Most master franchises on offer in the UK are for products and services originally developed overseas. Formerly, the vast majority of franchises being marketed, for example, the big name fast food restaurant chains, originated in the USA. But, in recent years, an increasing number of master franchises have come from elsewhere, particularly Australia and the countries of the European Union.
By their very nature, master franchise agreements are complex, so it is important that they are clearly drafted to avoid possible ambiguities. The most fundamental issue that needs to be addressed within the contract is the relationship between franchise owner, master franchisee and the individual franchisees. Defining the responsibilities associated with these three levels of participation in the franchise is the main key to devising a successful master franchise agreement.
When buying any business, a potential owner should research the business thoroughly before making a decision. This is particularly true in the case of the purchase of a master franchise. If you became a master franchisee you would be the ‘lynch pin’ between the franchise brand owner and the individual franchisees. Inevitably, this role is likely to be stressful because of the pressures from above and below to maintain and develop the brand within the franchise territory, so good communication skills are vital for a master franchisee.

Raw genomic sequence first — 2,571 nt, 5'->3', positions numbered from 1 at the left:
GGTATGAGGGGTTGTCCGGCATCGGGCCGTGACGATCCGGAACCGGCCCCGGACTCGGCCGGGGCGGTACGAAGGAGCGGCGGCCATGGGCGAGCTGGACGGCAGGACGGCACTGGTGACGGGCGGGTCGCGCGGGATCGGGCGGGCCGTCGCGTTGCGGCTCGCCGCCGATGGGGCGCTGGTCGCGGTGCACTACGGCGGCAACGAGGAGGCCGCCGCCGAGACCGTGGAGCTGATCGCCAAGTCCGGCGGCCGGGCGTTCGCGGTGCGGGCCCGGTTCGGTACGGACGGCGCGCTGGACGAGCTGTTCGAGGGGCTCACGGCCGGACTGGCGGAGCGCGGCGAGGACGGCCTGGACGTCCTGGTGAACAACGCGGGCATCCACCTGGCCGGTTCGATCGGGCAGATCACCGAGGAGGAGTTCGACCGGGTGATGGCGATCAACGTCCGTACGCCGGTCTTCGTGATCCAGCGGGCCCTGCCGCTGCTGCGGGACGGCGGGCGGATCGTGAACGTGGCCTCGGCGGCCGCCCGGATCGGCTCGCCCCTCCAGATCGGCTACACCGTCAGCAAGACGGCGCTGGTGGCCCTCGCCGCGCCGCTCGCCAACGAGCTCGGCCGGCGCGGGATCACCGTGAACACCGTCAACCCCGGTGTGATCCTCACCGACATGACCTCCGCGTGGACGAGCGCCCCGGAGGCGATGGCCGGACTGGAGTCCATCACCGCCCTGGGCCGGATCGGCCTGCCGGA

Although the basic principles of franchising are well known, the term ‘master franchise’ is far less widely understood.
A master franchise licence is a licence that gives an individual or company (the master franchisee) the right to act as a franchisor in a particular territory. The territory would normally be a country but could possibly be a region of a country or a group of countries.
When deciding whether to become a franchisee, most of the issues to be considered are similar to those that must be addressed by any self-employed person considering a new business venture. However, a crucial difference exists between an independent business and a franchise, namely the relationship between franchisor and franchisee.
Franchising, as we know it today, started as far back as 1850 when the Singer Sewing Machine Company contracted independent traders to sell and maintain their machines. Today, franchising is commonly associated with the fast food restaurant sector, which includes many household names that originally started in the USA, including McDonalds, Burger King, KFC, Pizza Hut, Subway and Starbucks.
Franchising is a method of starting and developing a business using a ‘tried and tested’ methodology. Much of the hard work associated with starting a new business from scratch can be avoided. In addition, you will be investing in a type of business that has worked for other people and should work for you, too, assuming that you have conducted your research thoroughly.
For many franchises, much of the marketing and administration is carried out centrally, allowing the franchisee to concentrate on boosting sales and market share locally, rather than getting bogged down with less productive administrative tasks.
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